Analogue TV will continue to thrive in the digital age

- Analogue television will continue to thrive well into the digital TV age, according to some of the UK's leading broadcasters at the TV '98 conference in Barcelona last week.

- Analogue television will continue to thrive well into the digital TV age, according to some of the UK's leading broadcasters at the TV '98 conference in Barcelona last week.

Karen Brown, the deputy director of programmes for Channel 4, also played down the impact of much of the new digital era. Brown told delegates that, because digital TV will be driven by broadcasters' desire to maximise audiences and revenues, it will fail to deliver the very thing that it is supposed to: more real choice.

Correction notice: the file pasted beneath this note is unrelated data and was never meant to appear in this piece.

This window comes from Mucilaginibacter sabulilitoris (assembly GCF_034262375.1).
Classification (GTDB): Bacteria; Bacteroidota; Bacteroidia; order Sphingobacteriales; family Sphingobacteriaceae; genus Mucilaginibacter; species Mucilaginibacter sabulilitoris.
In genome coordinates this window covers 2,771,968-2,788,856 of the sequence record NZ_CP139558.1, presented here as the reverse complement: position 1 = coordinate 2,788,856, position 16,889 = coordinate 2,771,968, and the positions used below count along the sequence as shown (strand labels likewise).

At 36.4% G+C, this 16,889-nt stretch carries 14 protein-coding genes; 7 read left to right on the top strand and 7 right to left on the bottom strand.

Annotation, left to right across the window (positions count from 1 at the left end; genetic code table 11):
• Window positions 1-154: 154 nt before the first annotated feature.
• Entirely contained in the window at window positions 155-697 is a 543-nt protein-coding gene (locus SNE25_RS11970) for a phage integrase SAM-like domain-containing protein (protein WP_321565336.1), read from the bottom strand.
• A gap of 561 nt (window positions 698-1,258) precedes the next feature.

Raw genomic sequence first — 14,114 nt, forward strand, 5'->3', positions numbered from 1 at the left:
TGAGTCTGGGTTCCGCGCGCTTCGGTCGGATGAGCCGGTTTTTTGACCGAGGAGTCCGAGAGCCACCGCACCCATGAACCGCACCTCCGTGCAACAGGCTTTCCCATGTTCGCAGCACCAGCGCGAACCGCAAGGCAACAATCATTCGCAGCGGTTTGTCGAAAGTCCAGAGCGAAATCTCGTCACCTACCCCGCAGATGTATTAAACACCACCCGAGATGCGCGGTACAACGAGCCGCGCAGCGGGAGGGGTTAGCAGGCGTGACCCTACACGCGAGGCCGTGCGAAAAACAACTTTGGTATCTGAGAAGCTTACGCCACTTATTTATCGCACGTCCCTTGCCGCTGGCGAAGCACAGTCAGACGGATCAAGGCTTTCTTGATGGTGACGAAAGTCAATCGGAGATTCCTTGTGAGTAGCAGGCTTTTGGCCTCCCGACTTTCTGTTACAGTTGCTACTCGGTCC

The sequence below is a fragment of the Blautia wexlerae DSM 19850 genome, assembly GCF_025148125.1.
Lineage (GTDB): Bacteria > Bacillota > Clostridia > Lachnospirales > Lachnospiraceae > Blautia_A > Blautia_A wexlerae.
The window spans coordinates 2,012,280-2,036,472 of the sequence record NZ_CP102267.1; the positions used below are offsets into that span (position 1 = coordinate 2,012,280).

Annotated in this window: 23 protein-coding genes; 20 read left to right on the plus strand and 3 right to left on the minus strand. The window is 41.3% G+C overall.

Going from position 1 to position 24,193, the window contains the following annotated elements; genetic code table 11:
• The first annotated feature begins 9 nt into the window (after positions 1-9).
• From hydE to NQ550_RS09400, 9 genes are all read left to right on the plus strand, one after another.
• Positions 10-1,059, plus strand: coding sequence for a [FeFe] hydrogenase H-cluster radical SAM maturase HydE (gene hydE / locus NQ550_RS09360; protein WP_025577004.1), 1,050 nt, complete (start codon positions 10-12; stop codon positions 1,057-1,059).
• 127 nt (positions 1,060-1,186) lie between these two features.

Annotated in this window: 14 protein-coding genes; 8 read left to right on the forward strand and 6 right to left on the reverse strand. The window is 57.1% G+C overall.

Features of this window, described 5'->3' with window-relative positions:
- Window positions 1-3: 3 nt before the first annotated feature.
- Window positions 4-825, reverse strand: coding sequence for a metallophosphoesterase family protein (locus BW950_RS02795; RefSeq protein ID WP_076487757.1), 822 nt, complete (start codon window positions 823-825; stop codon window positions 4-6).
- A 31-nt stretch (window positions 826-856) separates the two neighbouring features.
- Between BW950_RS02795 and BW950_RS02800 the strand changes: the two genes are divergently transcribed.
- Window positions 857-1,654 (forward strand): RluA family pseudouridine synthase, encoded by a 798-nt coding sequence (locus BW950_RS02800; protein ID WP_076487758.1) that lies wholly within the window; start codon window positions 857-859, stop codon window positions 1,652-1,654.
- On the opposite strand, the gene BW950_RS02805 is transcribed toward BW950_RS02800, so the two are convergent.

"Don't believe for a second that digital TV will mean that every feasible public interest can be met by a commercial service," Brown said. "Digital TV will offer more choice, but it will tend to be within television's middle ground."

Channel 4's digital services, Brown added, will focus on its relationship with its audience and will offer services that its analogue capacity currently restricts. "Every channel will need its own unique recipe for success. Ours is our remit, which gives the channel its unique advantage, and it is what we believe will guarantee an exciting future in a digital world."

According to David Elstein, the chief executive of Channel 5, digital television will deliver very little new material for viewers and will mostly be a simple repackaging of existing analogue services.

Elstein told delegates that much of the digital TV capacity will comprise near-video-on-demand, the extension of mini channels which are already available into full channels and no explosion in the number of films made, just different availability windows for movie screenings.





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